• monitors evidence for treatment differences in the main efficacy and safety outcome measures, thus recommending action when/whether the main trial question has been answered;

  • monitors evidence for treatment harm (for example, toxicity, SAEs, deaths);

  • recommends whether the trial should continue to recruit or follow-up;

  • recommends any major changes to the protocol where necessary (for example, changes to recruitment procedures, inclusion criteria, endpoints, data collection, and so forth);

  • advises on and/or endorsing any major protocol modifications suggested by the Trial Steering Committee (for example, changes to the inclusion criteria, endpoints, data collection, and so forth);

  • monitors planned sample size assumptions;

  • suggests additional data analyses;

  • assesses the impact and relevance of any external evidence provided;

  • monitors compliance with previous DSMB recommendations;

  • considers the ethical implications of any recommendations made by the DSMB.

In this respect, the DSMB has the possibility to monitor the safety of the treatment on a continuous basis and possibly stop the study if any major safety concern appears. A DSMB charter, where the relevant terms of reference are clearly defined, has been signed by each member of the Committee.

Ethical issues

The investigators agreed to conduct the present study in full agreement with the principles of the “Declaration of Helsinki” and subsequent relevant amendments. All research activities are run in accordance with the standards and codes of conduct accepted by the International Conference on Harmonisation guidelines.

AL and ASAQ have been successfully used for the treatment of falciparum malaria in Phase III studies and are both widely used to treat uncomplicated malaria in Africa. The combinations are well tolerated. In DRC, quinine + clindamycin is the second-line treatment for malaria. Uganda has not yet adjusted a treatment policy. The treatment is cheap, widely available and generally considered to be effective.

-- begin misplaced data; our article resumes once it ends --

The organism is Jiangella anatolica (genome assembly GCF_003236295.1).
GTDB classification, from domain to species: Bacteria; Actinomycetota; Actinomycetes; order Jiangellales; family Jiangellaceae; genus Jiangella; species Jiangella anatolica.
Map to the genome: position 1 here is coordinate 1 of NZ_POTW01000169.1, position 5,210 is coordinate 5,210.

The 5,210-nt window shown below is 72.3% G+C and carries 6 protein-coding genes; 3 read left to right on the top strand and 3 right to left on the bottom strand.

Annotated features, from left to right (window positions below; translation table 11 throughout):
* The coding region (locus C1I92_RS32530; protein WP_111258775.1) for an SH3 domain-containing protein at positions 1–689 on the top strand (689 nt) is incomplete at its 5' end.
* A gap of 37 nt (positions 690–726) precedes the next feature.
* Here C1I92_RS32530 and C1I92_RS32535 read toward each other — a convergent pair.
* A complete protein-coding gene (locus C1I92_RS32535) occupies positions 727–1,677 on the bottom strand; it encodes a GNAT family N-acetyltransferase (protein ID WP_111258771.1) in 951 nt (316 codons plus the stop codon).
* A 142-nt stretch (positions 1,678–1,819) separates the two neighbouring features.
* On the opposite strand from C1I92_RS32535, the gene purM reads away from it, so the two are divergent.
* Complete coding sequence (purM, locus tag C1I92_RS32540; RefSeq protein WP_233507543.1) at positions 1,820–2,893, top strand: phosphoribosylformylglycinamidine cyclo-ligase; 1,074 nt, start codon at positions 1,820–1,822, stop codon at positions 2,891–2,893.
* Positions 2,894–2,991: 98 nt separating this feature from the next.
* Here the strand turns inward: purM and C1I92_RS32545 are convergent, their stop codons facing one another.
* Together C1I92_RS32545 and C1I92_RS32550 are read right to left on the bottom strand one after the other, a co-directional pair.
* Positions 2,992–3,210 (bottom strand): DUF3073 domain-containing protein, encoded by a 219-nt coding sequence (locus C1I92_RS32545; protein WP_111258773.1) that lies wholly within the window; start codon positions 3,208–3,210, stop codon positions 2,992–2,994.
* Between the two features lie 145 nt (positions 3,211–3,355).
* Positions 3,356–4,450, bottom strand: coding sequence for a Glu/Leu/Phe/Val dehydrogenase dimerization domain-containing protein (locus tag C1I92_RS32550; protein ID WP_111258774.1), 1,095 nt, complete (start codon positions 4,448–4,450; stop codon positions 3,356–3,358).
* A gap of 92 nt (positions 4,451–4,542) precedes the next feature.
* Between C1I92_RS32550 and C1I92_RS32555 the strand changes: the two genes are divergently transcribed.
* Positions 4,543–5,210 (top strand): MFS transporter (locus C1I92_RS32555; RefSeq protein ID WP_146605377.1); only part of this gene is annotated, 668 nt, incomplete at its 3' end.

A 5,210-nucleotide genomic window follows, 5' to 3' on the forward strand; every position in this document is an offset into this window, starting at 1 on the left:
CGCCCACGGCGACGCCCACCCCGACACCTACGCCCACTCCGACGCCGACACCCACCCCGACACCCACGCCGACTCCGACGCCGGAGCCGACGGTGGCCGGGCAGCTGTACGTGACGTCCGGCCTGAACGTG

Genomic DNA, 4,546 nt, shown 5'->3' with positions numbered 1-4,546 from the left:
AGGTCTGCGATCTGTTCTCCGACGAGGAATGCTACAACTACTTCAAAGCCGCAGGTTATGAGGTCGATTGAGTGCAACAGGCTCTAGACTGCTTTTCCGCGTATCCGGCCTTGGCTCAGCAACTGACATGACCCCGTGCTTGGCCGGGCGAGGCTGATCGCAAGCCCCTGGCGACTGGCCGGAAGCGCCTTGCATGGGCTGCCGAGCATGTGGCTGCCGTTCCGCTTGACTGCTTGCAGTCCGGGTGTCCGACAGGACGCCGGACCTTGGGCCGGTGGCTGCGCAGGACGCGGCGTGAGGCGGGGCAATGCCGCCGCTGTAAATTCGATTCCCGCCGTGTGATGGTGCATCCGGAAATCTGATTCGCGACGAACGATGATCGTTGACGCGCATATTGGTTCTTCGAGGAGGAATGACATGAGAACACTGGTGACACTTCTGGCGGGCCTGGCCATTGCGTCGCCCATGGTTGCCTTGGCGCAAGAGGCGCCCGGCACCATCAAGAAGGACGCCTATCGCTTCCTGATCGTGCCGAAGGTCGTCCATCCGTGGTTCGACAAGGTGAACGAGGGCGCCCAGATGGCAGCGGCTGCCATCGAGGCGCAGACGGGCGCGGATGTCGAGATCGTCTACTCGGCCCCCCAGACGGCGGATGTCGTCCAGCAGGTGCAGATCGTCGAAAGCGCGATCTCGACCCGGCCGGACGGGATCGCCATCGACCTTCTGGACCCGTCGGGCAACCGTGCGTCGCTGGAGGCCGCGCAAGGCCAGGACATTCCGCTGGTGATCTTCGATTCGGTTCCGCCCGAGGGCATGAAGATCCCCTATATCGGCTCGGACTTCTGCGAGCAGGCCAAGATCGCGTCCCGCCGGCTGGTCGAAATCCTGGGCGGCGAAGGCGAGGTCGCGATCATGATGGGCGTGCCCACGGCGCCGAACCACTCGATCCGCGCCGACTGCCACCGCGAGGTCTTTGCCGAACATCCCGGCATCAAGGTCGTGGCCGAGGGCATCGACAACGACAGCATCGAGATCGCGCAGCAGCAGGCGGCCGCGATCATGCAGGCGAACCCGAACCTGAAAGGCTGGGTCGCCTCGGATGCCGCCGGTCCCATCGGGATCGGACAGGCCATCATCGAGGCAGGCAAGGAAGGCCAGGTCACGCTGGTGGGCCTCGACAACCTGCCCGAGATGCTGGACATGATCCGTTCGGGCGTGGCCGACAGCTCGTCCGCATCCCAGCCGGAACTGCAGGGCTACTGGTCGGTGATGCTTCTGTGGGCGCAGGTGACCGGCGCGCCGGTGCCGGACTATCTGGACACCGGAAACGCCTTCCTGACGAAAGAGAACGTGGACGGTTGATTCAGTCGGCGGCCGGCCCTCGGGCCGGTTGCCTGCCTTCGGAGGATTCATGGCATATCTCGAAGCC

Blood is collected for the hematology, biochemistry, blood slides, and later genotyping and other tests that the clinician may request. The amount collected for hemotology and biochemistry is around 3 ml (venous) while for the other tests the amount is a few drops collected by fingerprick. Residual serum will is separated, stored and transported at -70°C to be assayed by ELISA and fluorescence-activated cell sorting for malarial antibody quantification (described in an independent protocol after the operational part of the study is finished).

Trial status

Active recruitment.

Abbreviations

ACPR: 

Adequate clinical and parasitological response

ACT: 

Artemisinin-based combination therapy

AE: 

Adverse event

AL: 

Artemether-lumefantrine

ASAQ: 

Artesunate-amodiaquine

CRF: 

Case report form

DSMB: 

Data Safety and Monitoring Board

DRC: 

Democratic Republic of Congo

ELISA: 

Enzyme-linked immunosorbent assay

ETF: 

Early treatment failure

LCF: 

Late clinical failure

LPF: 

Late parasitological failure

LTF: 

Late treatment failure

PCR: 

Polymerase chain reaction

pfmdr: 

Plasmodium falciparum multidrug resistance

PI: 

Principal Investigator

RCT: 

Randomized clinical trial

SAE: 

Serious adverse event

TMG: 

Trial Management Group

WHO: 

World Health Organization.

Declarations

Acknowledgements

The authors thank all co-funders of this study: EDCTP (Grant reference MS.2010.10800.004), FWO (Grant reference G.078.11), VLIR-UOS (Grant reference ZRDC2012MP076 and ZEIN2013PR401) and the Belgian Technical Cooperation in DRC (Grant reference FEE/06/12). We acknowledge the contribution of Raffaella Ravinetto to the conception of the idea. We would like to thank the monitoring team: Elske Straatsma, Joachim Doua, Caroline Bako and Sophie Nabasirye. We acknowledge the reliability of the study staff in both sites. Many thanks to the participants and their parents, as well as the managing boards of health facilities where the study is conducted.

Authors’ Affiliations

(1)
Département de Médecine Tropicale, Faculté de Médecine, Université de Kinshasa
(2)
Epicentre Mbarara Reasearch Base
(3)
Centre Muraz/ Institut de Recherche en Sciences de la Santé
(4)
Institute of Tropical Medicine
(5)
Medical Research Council, the Gambia Unit
(6)
Academic Medical Center, University of Amsterdam
(7)
International Health Unit, University of Antwerp

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Copyright

© Muhindo Mavoko et al.; licensee BioMed Central Ltd. 2013

This article is published under license to BioMed Central Ltd. This is an Open Access article distributed under the terms of the Creative Commons Attribution License (http://creativecommons.org/licenses/by/2.0), which permits unrestricted use, distribution, and reproduction in any medium, provided the original work is properly cited.